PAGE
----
Jinja under Ebola scare as man dies of disease-like symptoms in Buwenge
There was tension in Mukwanga zone in Buwenge town council in Jinja district on Friday after 48-year-old Anthony Mutebe, exhibited Ebola-like symptoms before collapsing and dying in a trading center.
Mutebe’s body, which had blood spills in his eyes, mouth, nose, and ears, was left in the open for fear of spreading a suspected contagious disease.
Prior to his death, Mutebe reportedly vomited blood for nearly ten minutes before collapsing, prompting the residents to alert the police authorities. They cordoned off the scene and prevented dozens of residents, along with family members who had converged in the area, from getting in contact with the deceased.
At around 1:00 pm, the residents grew weary of waiting for the Jinja district health surveillance teams to arrive, accusing them of delaying their response.
However, the police personnel who had since pitched camp in the area deterred them from executing their planned moves.
Musa Magumba, the Buwenge town council councilor stated that Mutebe was confirmed dead at around 8:00 am. However, the delayed arrival of the health workers left community members dismayed, watching the lifeless body of their own in the open, prompting some of them to initiate moves to forcefully remove it.
Magumba further argued that surveillance teams should be on standby to intervene in cases where sudden death is suspected to result from contagious diseases. Such quick responses deter residents from accessing risky areas.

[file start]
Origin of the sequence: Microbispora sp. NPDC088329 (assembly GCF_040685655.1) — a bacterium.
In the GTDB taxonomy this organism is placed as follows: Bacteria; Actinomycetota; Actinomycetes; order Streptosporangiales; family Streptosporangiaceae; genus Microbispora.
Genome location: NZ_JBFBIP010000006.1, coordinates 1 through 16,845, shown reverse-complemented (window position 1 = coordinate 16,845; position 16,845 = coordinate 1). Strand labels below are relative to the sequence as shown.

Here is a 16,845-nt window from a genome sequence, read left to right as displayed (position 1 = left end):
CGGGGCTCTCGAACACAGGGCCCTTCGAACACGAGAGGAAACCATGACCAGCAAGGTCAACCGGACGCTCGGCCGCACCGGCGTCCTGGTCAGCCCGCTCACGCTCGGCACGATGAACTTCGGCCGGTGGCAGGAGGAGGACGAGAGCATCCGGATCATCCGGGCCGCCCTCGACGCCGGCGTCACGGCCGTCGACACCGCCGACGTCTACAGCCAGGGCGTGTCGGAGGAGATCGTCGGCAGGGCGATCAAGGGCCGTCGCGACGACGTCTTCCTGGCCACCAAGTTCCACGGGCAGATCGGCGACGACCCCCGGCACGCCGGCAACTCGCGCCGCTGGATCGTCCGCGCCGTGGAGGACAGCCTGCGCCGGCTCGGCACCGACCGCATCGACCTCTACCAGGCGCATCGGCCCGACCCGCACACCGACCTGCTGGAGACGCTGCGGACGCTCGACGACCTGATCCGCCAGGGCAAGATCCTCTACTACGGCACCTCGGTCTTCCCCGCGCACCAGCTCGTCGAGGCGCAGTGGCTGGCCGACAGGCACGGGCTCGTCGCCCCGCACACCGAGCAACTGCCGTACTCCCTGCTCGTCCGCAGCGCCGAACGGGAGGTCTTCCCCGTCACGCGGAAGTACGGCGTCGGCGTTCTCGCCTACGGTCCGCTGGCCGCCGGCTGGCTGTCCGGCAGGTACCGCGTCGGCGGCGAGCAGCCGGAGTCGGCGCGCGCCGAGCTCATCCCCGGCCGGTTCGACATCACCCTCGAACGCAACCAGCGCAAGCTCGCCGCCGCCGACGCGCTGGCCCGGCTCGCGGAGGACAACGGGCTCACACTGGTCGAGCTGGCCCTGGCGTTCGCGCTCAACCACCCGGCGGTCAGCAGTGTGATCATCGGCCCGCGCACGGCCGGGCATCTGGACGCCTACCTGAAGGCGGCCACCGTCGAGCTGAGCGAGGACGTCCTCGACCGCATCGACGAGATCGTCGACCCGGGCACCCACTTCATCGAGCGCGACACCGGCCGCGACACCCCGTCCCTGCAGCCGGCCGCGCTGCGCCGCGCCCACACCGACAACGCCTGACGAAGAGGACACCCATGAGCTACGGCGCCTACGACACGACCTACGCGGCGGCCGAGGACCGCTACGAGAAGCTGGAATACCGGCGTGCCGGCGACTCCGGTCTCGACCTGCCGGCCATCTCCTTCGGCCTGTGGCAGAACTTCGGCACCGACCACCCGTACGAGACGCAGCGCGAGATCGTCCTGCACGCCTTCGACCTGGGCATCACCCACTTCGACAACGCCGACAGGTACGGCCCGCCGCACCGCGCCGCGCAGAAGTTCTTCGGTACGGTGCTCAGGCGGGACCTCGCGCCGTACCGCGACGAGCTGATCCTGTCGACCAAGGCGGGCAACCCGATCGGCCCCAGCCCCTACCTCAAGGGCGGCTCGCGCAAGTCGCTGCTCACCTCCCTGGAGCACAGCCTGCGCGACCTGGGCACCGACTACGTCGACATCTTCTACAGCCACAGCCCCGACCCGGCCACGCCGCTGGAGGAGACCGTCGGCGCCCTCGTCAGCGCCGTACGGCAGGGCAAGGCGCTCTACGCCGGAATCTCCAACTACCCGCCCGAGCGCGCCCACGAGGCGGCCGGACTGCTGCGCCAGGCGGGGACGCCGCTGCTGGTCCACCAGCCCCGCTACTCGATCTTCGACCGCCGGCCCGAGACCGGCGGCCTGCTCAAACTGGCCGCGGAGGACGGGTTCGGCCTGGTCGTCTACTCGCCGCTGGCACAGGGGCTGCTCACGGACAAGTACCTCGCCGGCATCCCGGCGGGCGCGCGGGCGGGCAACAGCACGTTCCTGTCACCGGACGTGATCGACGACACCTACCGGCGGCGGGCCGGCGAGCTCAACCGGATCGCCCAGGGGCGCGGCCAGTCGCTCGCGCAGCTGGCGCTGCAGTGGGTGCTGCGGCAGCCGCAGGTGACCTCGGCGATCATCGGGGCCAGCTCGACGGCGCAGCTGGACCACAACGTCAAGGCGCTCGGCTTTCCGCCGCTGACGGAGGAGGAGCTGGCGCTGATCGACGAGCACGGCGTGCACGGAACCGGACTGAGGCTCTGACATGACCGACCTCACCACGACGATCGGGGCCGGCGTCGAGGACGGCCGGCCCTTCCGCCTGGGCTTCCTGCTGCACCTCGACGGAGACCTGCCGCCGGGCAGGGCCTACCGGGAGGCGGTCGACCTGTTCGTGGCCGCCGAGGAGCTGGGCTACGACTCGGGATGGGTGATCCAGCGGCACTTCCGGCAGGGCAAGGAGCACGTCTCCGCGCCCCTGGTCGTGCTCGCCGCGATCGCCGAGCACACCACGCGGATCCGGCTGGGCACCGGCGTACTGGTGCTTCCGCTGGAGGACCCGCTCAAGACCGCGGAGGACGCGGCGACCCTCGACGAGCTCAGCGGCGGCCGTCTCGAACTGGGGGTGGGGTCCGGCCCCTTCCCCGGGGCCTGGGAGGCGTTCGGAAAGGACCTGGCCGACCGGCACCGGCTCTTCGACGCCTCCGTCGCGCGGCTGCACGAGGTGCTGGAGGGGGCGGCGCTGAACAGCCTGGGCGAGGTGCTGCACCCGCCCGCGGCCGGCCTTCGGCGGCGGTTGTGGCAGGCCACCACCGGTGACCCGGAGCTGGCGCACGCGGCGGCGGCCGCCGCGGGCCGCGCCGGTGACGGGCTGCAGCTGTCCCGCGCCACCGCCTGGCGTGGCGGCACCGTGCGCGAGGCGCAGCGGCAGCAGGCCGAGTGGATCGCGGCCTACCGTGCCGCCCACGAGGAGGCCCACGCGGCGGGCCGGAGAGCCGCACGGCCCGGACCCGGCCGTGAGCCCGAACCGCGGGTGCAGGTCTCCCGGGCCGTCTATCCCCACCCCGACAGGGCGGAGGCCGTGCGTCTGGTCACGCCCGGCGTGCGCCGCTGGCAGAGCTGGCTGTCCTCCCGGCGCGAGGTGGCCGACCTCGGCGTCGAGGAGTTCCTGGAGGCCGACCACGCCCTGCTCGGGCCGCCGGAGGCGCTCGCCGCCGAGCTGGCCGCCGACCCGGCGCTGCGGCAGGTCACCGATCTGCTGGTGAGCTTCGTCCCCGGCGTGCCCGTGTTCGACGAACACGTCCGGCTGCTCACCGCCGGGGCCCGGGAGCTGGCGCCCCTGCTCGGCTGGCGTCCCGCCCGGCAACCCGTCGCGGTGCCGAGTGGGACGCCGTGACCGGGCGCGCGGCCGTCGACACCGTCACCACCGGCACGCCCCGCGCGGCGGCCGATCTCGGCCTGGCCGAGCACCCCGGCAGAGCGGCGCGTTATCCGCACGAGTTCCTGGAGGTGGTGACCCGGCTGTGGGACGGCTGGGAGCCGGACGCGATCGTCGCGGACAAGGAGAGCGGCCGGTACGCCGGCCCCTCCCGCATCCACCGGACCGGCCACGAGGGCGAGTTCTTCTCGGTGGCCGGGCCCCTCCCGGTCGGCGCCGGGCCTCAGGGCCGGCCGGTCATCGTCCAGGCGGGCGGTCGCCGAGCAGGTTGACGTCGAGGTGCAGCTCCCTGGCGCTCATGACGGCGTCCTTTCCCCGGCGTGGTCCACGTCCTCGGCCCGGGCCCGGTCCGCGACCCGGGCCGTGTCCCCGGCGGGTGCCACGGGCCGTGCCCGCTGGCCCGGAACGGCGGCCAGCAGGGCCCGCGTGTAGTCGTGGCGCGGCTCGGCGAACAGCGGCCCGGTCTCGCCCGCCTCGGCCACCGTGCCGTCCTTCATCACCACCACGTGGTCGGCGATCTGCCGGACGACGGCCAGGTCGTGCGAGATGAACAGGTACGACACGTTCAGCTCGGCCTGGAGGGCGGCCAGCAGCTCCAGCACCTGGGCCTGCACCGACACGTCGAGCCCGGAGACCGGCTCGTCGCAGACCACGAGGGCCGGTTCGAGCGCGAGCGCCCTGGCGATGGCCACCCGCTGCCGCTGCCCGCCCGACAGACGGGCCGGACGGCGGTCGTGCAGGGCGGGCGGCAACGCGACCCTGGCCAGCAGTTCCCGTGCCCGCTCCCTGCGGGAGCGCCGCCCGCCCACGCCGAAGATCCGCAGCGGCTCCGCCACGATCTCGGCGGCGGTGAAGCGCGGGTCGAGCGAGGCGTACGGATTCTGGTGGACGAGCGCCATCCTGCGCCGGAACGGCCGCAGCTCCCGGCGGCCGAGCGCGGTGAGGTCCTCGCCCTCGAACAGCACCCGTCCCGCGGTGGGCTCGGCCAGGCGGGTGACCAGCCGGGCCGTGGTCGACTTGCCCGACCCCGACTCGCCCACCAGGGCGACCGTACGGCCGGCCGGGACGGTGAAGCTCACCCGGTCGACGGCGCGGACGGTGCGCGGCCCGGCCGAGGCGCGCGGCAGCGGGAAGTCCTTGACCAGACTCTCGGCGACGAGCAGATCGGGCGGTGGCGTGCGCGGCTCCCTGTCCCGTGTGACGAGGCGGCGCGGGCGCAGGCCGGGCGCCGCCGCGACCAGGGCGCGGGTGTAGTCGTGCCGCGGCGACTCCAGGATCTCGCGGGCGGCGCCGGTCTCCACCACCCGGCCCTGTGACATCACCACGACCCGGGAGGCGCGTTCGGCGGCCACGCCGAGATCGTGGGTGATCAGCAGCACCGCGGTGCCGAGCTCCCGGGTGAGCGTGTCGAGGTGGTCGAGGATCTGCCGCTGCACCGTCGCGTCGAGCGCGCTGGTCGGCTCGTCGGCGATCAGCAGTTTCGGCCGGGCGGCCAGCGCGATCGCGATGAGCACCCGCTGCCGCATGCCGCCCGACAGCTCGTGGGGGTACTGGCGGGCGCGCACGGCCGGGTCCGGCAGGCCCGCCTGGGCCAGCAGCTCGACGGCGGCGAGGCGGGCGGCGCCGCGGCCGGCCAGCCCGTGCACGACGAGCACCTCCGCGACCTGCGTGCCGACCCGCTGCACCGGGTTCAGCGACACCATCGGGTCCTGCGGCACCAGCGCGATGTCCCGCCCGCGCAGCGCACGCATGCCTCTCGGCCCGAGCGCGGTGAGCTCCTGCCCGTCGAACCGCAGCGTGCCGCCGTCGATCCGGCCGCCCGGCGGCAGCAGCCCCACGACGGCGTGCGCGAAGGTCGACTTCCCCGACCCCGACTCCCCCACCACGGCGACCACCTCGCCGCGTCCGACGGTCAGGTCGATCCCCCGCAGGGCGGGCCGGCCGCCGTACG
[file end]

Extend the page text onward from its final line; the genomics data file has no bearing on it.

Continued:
Ziyyad Waiswa, a resident in the area, said that Mutebe died before their watch. However, the delayed intervention by the health workers created more suspicion in the community.
Several individuals, including children, strolled in to pay their last respects to their deceased neighbor, touching his forehead, as it is a norm in the area. Yet, he is suspected to have succumbed to a contagious disease.
Philip Magezi, another resident, argued that since police personnel are the first responders during community emergencies, the force’s top leadership should devise means of deploying health experts alongside their usual scene of crime officers.
This would enable them to extract crucial samples from the deceased, which deters unrest resulting from delays by district health officials who have to endure endless protocols before conducting such procedures.
However, members of the Buwenge health center IV surveillance team, led by Pauline Akiror, intervened and extracted samples from the deceased. These will be referred to the Uganda virus research institute for examination to ascertain the cause of death. The team further wrapped the deceased in a body bag, laid it in a coffin, and handed it over to the family members.
They also accorded a burial team to lay it to rest in a socially distanced manner at a funeral of 30 members, comprising the spouse, biological children, and selected relatives.
Akiror further challenged members of the general public who accessed the cordoned-off areas to extensively wash their soft parts with soap and water as they await the final results pertaining to Mutebe’s demise.